Brennan Manning’s passing prompted this tribute-contemplation. I invite you to grab a cup of coffee, tea or glass of water. Sit and dwell with me, pondering on the significance of what happens when, despite human opinion, the Glory that God deserves is given back to Him.
‘The ragamuffin Gospel’ is an impassioned critique of churches that worship doctrine, conceal God and betray grace. He states that ‘Jesus invites sinners and not the self-righteous to his table’. This re-enforces his concern that the church can at times project a ‘watered down Grace’. Consequently, what is demanded is an allegiance to doctrine rather than an alignment to Christ. This makes for a ‘twisted gospel of grace, and results in a religious bondage which distorts the image of God’. For instance, ‘any Church that will not accept that it consists of sinful men and women, and exists for them, implicitly rejects the gospel of Grace’.
Reputation is not character. Some of the current expressions of church value appearances over against substance. They are communities defined by ‘fatal narcissism of spiritual perfectionism’. This is form of sophistry that begins with the individual Christian. Brennan Manning argues that anybody who focuses on a pious reputation over against character is wrong. This exists where ’fellowships permit no one to be a sinner. So everyone must conceal their sin from themselves and from their fellowship’. Here it is easy to see the pragmatic and contextual out working of Manning’s insightful comment, ‘our doing becomes the very undoing of the gospel’.
Consequently some churches become consumed with public appearance. Putting on a show becomes God. This idol turns our conformity into a way to earn salvation, rather than a doorway for discovering salvation. For example: the impossible ideal of a perfect Pastor. Someone who looks great in a suit, has the newest model car, the castle sized mortgage, the beautiful smiling husband or wife, the 2.5 well behaved scripture quoting children and an unblemished Church attendance record. Such standards are closer to the ‘strange paradoxes of the American Dream’ (King), which is only really mounted on the metaphor that, ‘castles made of sand fall…melt…and slip into the sea eventually’ (Hendrix, 1967). While modesty and self presentation is beneficial for every Christian, it does not make you a Christian nor does it necessarily reflect your salvation.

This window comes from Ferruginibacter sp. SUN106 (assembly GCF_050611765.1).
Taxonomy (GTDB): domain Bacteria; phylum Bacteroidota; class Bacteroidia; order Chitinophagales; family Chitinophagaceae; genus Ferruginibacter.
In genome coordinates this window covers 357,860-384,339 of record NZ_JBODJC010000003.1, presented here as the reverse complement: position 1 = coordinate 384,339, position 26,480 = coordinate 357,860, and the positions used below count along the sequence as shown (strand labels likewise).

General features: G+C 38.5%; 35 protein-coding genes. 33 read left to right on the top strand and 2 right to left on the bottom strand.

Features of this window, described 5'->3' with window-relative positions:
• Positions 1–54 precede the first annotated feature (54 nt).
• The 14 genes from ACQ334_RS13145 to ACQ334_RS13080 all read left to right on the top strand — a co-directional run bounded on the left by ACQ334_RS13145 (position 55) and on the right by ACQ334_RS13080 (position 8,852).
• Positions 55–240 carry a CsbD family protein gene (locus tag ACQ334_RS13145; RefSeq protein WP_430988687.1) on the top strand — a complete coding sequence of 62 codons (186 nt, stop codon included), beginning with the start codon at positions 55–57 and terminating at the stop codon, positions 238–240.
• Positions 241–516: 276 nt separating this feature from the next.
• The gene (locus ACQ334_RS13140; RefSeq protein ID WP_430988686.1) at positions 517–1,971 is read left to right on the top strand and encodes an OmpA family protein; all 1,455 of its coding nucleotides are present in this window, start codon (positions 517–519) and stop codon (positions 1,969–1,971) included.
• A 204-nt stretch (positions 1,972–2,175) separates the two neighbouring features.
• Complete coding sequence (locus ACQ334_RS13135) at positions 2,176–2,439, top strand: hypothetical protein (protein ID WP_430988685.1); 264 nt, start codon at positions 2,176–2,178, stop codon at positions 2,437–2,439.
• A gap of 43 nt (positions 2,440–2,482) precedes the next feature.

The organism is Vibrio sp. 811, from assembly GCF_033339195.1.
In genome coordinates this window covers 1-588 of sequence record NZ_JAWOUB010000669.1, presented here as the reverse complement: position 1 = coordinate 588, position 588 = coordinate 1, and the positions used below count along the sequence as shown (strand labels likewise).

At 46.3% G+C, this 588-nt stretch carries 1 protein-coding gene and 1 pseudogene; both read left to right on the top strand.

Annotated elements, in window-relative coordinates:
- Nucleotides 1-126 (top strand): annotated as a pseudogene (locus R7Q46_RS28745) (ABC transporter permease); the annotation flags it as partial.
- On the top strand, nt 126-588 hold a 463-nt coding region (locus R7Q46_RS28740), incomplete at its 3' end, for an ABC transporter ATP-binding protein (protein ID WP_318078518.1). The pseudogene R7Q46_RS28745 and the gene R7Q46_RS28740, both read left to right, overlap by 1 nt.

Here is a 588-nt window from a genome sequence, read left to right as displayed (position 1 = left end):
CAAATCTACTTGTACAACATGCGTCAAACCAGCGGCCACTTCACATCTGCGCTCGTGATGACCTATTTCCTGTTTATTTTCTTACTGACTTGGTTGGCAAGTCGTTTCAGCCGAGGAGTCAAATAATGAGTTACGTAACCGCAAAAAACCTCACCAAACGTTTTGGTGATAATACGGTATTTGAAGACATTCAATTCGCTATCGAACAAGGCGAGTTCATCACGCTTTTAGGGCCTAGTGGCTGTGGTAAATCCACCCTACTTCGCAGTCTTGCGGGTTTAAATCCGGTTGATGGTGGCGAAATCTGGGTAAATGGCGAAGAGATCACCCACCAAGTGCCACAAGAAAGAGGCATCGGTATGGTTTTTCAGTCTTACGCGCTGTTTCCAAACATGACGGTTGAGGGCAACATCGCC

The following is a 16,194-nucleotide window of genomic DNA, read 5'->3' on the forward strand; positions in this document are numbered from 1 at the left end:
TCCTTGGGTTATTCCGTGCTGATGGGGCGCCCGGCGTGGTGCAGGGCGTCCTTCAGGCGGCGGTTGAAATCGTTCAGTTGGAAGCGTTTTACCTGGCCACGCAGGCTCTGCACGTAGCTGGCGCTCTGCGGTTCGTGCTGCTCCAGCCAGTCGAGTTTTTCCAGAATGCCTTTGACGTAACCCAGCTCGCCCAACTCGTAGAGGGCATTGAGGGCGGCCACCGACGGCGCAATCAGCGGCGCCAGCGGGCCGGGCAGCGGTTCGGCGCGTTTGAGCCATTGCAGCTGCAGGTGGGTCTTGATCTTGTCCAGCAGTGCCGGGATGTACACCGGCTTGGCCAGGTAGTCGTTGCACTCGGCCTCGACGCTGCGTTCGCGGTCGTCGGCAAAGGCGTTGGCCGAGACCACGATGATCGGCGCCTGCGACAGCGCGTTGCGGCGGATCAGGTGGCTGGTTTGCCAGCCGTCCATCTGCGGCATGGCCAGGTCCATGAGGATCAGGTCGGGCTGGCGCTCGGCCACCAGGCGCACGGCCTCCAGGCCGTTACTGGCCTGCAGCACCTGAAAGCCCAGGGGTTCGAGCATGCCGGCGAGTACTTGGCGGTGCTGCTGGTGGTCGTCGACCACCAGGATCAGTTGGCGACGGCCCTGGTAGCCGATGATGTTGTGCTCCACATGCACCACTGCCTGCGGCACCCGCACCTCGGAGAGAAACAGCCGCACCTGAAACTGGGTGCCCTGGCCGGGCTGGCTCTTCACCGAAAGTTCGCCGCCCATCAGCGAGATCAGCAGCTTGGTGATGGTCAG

A dichotomy exists between being righteous and appearing righteous. Evidence of this is found in the ‘seeming good is better than doing good age’ (Bolt) which feeds self-righteous and Lordless (Wright) ‘isms’. Those who propagate such ideology, reject the theological Trinitarian reality that grace is a gift of acceptance from the Father, transferred to us through Son and worked out in our lives by the Spirit. God’s ‘furious love’ for humanity funds dignity, grace and mercy. This begins with the acceptance of grace, ‘for acceptance means simply to turn to God’. This is an encounter where I am no longer removed from my problems, my sin and my inability to repent because I ‘accept the reality of my human limitations’. In other words, Manning does not endorse a ‘fast-food-cheap grace’ Churchianity.